Law Evolves: The Uses of Primitive Law in Anglo-American Concepts of Modern Law, 1861-1961
American Journal of Legal History (2018 Forthcoming)
36 Pages Posted: 3 Dec 2018
Date Written: November 22, 2018
This study traces how Anglo-American legal thinkers used primitive law to develop their concepts of modern law in the century from Austin to Hart. It first examines how Maine developed his historical jurisprudence as a form of social evolutionary analysis of law. Next, it traces the development of legal anthropology as a distinct discipline combining the scientific method of participant observation with the legal method of the case study. Finally, it looks at how Hart uses primitive law to make his famous argument that law was ‘the union of primary and secondary rules’. In each case, legal thinkers develop their concepts of modern law through a foundational contrast with primitive law. This is a striking feature of much Anglo-American jurisprudence that cuts across the borders of the positivist, natural, historical, realist, and other schools of jurisprudence. Appreciating these new uses of primitive law is a first step in excavating an intellectual history of legal thought grounded in the context of colonial knowledge.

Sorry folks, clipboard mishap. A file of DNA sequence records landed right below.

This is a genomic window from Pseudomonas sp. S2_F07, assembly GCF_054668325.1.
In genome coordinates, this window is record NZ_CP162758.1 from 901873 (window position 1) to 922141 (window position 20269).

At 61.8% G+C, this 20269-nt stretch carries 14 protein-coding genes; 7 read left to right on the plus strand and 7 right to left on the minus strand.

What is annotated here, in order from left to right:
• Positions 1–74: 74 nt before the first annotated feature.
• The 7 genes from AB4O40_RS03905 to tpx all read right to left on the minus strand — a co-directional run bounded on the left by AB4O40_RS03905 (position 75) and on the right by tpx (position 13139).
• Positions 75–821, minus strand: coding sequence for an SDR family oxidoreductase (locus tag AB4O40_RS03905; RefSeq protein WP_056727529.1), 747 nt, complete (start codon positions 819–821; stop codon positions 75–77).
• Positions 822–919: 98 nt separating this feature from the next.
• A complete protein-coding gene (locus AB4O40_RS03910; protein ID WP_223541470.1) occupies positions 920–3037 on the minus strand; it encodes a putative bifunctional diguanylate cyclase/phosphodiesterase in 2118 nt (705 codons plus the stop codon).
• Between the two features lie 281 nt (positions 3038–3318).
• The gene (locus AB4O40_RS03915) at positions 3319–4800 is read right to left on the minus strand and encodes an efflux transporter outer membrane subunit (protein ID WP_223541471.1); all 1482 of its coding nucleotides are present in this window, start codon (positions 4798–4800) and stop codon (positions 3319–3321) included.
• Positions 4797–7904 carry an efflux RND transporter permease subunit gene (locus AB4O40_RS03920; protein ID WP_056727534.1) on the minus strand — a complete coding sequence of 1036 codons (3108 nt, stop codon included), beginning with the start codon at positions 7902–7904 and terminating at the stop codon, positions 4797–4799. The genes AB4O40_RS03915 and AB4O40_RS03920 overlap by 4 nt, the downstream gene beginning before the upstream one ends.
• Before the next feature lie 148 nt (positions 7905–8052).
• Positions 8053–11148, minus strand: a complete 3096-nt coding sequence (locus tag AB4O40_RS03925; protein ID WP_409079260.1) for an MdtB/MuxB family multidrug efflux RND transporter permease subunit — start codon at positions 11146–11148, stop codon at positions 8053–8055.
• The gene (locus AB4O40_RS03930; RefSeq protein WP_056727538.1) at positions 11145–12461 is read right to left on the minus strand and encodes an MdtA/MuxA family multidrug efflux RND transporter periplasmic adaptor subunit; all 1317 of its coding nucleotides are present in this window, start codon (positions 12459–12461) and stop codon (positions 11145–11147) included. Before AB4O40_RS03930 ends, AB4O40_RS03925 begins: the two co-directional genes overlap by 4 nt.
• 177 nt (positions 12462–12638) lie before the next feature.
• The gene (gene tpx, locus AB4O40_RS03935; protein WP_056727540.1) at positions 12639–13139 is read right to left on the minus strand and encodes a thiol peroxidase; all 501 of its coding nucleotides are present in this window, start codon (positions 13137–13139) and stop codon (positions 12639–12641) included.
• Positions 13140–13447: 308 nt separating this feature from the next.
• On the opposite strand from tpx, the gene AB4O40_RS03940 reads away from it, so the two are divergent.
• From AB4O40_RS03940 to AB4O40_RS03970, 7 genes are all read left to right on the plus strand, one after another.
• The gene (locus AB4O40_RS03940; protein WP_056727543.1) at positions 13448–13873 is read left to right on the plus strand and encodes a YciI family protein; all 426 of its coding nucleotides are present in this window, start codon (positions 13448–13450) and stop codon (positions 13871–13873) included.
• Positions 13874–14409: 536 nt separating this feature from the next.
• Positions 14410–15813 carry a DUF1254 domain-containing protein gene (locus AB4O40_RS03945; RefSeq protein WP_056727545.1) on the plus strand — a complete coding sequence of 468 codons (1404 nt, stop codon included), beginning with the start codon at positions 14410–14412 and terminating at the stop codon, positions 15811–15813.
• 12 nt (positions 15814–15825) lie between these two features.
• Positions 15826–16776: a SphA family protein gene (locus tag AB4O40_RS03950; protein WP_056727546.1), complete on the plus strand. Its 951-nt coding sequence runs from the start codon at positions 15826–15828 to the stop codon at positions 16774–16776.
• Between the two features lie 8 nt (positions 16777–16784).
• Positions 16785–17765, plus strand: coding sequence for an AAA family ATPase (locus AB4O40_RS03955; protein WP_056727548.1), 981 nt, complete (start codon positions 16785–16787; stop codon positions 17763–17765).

Keywords: legal history, legal theory, jurisprudence, intellectual history, history of ideas, legal realism, legal positivism, historical jurisprudence, social evolution, social evolutionary thought, historicism, Herbert Hart, Henry Maine, Max Webber, Karl Llewellyn, Max Gluckman, Ludwig Wittgenstein
JEL Classification: K10, K30
Suggested Citation: Suggested Citation